And how in heaven, do we possibly end up here?  A miracle?  A healing?  An exorcism?

In the Catholic scheme of things, to merit a halo, not only do you have to be a pillar of virtue in life — you also must be a miracle worker in death.  In the Episcopal Church, it’s different. Organized like bicameral Congress, the House of Bishops and the House of Deputies,  meet every three years. Candidates are nominated for their virtue, for their resemblance to Christ. Then we vote. Yes, vote.   If elected, the new saints gets a date on the liturgical calendar. A lesser feast, so to speak.

And really good news, saints don’t have to be saints all of the time. Every saint is also always a sinner. So, some Anglican saints might surprise you. There are the usual suspects, of course. The Mary’s, the martyrs, the apostles.

But also, including the likes of:

Johannes Sebastian Bach, composer of sacred music.

Charles Wesley, 18th century  writer of 6,000 hymns.

Florence Nightingale, 19th century nurse and social reformer.

Elizabeth Cady Stanton, abolitionist and suffragette.

Thomas Gallaudet, teacher and advocate for the deaf.

Blessed be all those, whose lives shine  — with the light of the beatitudes.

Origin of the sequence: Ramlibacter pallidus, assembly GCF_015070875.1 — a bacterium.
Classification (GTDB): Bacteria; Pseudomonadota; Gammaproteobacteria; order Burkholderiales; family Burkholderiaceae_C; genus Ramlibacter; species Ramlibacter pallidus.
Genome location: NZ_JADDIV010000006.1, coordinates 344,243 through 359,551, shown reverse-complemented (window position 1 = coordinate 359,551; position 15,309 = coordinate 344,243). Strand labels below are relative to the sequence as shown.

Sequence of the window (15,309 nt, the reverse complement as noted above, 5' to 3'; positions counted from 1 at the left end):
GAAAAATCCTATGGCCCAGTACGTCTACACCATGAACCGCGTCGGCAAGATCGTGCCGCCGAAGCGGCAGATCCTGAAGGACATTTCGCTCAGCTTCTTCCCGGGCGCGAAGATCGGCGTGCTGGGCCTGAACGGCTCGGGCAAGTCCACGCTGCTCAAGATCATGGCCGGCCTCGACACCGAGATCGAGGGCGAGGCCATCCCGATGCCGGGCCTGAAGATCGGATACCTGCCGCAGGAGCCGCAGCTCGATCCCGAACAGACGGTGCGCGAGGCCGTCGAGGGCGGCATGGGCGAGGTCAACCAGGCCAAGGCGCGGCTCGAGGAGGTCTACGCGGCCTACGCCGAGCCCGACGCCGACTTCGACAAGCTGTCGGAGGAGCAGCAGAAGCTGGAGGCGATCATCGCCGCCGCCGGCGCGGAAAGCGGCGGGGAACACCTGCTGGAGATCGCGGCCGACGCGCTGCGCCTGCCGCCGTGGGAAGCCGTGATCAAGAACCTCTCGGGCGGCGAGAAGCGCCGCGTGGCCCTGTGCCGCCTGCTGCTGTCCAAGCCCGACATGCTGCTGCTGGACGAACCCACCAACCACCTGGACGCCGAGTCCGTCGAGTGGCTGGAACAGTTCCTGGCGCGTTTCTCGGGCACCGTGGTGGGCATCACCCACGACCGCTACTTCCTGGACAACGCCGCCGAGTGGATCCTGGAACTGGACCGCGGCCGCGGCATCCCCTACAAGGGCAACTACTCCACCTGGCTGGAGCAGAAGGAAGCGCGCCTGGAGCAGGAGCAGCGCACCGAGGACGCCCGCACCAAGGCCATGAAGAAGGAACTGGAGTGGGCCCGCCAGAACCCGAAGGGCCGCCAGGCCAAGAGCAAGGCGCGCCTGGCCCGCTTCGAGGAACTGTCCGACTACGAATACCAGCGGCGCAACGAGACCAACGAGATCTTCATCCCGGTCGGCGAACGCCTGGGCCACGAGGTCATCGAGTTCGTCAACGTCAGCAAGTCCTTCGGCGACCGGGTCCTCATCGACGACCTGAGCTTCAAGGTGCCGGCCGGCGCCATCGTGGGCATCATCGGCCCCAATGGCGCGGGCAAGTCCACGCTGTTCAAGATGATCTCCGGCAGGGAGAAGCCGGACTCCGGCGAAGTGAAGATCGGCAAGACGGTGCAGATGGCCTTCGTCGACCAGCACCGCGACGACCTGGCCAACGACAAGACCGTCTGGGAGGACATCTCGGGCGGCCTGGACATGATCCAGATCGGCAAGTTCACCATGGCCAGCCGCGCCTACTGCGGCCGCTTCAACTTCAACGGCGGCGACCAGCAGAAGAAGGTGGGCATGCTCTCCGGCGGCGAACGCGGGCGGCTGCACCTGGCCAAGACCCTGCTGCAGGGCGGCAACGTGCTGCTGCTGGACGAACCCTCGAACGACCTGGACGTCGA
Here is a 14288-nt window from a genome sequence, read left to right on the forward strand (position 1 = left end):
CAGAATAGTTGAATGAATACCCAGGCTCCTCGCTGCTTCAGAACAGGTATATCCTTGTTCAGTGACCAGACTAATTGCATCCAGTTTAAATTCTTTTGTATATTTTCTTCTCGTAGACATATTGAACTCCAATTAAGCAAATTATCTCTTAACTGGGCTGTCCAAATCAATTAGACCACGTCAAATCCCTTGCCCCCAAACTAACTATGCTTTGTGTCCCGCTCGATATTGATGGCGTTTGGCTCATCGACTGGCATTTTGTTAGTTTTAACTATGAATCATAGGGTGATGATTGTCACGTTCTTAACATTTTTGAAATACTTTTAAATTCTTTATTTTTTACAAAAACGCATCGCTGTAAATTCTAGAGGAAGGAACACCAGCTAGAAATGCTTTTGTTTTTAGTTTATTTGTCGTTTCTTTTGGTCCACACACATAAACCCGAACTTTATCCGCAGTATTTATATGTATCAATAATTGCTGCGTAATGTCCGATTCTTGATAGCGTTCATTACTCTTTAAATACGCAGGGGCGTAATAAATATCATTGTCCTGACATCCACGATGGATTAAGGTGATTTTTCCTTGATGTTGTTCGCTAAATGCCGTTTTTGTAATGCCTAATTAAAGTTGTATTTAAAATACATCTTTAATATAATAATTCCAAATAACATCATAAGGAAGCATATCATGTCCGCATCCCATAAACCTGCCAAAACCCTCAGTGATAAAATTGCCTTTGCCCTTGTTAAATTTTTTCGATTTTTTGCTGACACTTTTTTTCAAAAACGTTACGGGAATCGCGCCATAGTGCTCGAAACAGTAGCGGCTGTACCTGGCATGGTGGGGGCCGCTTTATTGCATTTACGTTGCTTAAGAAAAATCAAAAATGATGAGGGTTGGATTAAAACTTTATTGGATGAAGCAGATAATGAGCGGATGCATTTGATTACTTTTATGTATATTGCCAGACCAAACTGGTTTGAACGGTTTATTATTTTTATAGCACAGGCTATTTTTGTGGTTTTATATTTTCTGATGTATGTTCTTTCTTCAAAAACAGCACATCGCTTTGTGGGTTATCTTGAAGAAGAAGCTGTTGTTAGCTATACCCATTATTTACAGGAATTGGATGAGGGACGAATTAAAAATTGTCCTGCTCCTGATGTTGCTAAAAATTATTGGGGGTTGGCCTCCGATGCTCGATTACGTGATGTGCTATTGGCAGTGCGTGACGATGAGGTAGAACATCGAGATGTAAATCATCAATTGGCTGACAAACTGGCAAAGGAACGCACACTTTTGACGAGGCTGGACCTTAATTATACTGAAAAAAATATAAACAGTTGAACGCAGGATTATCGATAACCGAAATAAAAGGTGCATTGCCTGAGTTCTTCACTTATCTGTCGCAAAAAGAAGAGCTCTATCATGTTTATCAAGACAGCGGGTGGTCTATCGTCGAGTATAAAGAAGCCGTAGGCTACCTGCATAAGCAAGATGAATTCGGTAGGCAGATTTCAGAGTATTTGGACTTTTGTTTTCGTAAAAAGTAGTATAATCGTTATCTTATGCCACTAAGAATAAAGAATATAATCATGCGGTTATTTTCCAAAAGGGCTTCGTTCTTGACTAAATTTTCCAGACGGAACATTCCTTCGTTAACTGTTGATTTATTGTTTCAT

And blessed be who for you?  Of those who have gone before?

Browse the obituaries. Stroll through a cemetery. Scour your memory. Read biography. Read history. In whose footsteps, do you pray to follow?  On whose shoulders, do you hope to stand? Who else might join that great procession — when the saints go marching in?

When the saints go marching in.

JoaniSign


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Six Feet Under

One of my favorite books is Gospel. No, not Matthew, Mark, Luke or John, this “Gospel” is a big rambling 800 page novel by Wilton Barnhardt. Gospel is the story of an eccentric, hardboiled Chicago Irish professor and his nubile graduate student assistant., as they careen and comb all over the world — through Europe, Africa, the Middle East and America — in search of a fifth gospel long lost to time and history.

This lost gospel turns out to be the testament of Matthias. Matthias is the thirteenth apostle, Judas’ replacement, chosen by a roll of the dice in the book of Acts. The apostle Matthias had never seen the risen Lord. He struggles daily with his unbelief. These newfound chapters and verses tell how Matthias, in his old age, searches out the remaining apostles in their twilight years. Do they still believe? Do they still hope in that wild and wonderful story of Jesus, risen from the dead?

There are rumors — persistent rumors — that the body of their Lord had actually been stolen and secreted away. And these rumors haunt Matthias and he just has to know the truth. So he searches out the shady underground and the cities of the dead that traffic in relics.

The price is a bag of silver to be taken to the tomb. The guide “brought me to the door of the chamber,” Matthias says, “where the death relic of Our Lord was supposed to be hidden…But here, brothers and sisters, you shall find it strange. but I refused to go forward. The guide beckoned me to follow but I stood frozen in my path! He approached what looked to be an anointed body and began to unwrap the dirty linen… but I demanded that he stop and I fled up the stairs… I ran from the very truth I sought…. ”

“I ran from the truth I sought.”

Resurrection is hard to hold on to.